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Beginners: How to excel — and have more fun!

March 31, 2011 Hockey Tips No Comments

By Wayne Anderson
Oct 29, 2001, 19:44

The beginning roller hockey player often falls prey to some basic mistakes that not only hamper him or her in excelling at the game but, more important, in their enjoyment of the game. While I said “beginner,” all players can benefit by reading through this column and seeing what they can do to improve, and enjoy the game, a little more.

Skates that fit

One of the most common problems is the improperly fitted or tied skate. And don’t think because you have buckles that you can’t fit into this category. A common mistake made by parents is to buy their kids skates that are several sizes too big, so that their children “grow into” them. This will hamper their skating ability and could cause physical damage to their feet. The general rule of thumb in buying skates is that they should be about one half size smaller than the actual shoe size, and once the foot is in the boot, there should be enough room to fit an index finger behind the heel. Once the boot is laced snugly, you should not be able to lift your heel, and your toes should not be touching the front of the skate.

Improperly tied skates are another of the most common problems I see. Most of the time players are so enthusiastic, and want to get onto the surface so quickly, that they do a hurry-up job in tying their skates. Sometimes, however, the player just lacks the physical strength to do an adequate job. The buckle-type closures have solved the latter problem, but they create their own. Buckle closures often pop and open up; often because they are not properly closed, other times because the puck/ball or a stick hits it.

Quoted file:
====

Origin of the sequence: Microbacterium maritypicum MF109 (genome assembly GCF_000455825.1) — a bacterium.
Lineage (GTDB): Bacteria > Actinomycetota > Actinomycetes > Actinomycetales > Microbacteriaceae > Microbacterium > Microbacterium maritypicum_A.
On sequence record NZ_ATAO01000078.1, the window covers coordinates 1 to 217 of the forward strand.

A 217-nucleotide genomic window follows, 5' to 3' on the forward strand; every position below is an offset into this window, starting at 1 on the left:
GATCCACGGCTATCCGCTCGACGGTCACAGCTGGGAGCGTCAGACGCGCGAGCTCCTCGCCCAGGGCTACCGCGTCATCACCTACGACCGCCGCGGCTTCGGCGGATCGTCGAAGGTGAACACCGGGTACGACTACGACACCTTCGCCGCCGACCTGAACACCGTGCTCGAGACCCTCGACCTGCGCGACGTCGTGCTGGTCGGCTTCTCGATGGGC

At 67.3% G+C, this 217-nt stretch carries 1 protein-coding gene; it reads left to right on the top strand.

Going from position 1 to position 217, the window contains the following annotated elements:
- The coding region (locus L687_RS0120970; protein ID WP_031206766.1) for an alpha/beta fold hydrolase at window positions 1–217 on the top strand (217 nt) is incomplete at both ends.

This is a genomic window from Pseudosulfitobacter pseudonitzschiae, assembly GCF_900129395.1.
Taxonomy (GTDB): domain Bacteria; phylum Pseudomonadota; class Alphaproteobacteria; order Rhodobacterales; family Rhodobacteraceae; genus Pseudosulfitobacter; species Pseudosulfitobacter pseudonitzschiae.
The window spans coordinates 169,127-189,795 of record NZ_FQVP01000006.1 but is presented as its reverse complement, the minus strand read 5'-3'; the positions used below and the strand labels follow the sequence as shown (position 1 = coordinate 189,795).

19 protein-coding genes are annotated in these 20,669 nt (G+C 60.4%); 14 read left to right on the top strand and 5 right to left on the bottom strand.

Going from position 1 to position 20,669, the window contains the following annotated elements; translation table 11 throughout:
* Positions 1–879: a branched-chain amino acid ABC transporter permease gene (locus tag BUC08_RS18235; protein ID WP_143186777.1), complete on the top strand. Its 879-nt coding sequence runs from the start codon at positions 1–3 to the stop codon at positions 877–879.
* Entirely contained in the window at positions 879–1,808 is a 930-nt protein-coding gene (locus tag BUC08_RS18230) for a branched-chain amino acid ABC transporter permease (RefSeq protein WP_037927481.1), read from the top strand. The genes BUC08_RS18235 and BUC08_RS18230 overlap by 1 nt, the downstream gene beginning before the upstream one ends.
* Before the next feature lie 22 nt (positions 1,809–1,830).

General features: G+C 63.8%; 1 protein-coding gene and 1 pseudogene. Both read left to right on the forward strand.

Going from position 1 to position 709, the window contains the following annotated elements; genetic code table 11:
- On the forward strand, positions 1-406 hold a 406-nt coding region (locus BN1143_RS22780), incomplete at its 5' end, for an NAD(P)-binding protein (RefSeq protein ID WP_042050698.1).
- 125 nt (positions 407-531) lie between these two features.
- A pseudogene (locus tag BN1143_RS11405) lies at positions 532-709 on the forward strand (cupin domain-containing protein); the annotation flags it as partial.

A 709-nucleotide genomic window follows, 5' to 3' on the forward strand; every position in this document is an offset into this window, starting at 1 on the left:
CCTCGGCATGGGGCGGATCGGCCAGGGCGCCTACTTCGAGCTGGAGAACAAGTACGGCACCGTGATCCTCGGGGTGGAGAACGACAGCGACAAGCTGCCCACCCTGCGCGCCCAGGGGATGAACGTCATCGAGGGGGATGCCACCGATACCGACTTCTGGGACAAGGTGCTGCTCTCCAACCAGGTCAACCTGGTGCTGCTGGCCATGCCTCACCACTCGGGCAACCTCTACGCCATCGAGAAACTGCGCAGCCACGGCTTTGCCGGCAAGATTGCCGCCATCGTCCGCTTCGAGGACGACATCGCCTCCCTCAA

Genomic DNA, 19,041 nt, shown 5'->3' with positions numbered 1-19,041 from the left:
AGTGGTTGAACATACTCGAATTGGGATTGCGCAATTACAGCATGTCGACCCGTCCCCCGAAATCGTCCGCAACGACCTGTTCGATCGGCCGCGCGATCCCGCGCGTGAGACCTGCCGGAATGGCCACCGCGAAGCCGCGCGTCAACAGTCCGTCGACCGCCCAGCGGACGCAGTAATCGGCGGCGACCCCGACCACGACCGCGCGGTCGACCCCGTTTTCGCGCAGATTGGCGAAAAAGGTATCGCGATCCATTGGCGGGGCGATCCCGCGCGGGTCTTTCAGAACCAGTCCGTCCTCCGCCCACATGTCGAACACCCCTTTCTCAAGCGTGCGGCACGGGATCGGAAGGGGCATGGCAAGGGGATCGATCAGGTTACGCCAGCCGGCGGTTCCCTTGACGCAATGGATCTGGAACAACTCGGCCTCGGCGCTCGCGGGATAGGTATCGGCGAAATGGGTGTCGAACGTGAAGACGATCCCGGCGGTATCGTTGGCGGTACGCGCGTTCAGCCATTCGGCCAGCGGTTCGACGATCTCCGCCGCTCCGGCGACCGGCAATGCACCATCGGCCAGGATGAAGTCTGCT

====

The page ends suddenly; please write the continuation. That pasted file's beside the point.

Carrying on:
Take your time and make sure your skates are secured properly before trying to go end to end.

Stick length

The next most common mistake made is in the proper length of your stick. Most younger players use a stick that is just too big for them to effectively stickhandle with. When a player is on their wheels, the butt end of the standing stick should come between their nose and chin. If you have a stick that is too long, draw a line even with your mouth and simply cut the stick. If you are an ice hockey player playing roller hockey also, you need to remeasure your stick on the wheels. You will most likely find that your ice hockey stick is a little too short. Also, if you go to a new frame, or change from a set of 72 mm to a 76 mm wheels, you need to remeasure.

Bend, bend, bend

There are three joints that need to be “bent” or flexed when skating, and two of them are usually ignored by beginning skaters. Most people have no problem bending at the waist. It’s the knees and ankles that we have to be forced to bend in the beginning. Ideally, a 90° knee bend and a 60° ankle bend should be achieved. Realistically, a 60° and 30° angle can be achieved at the start.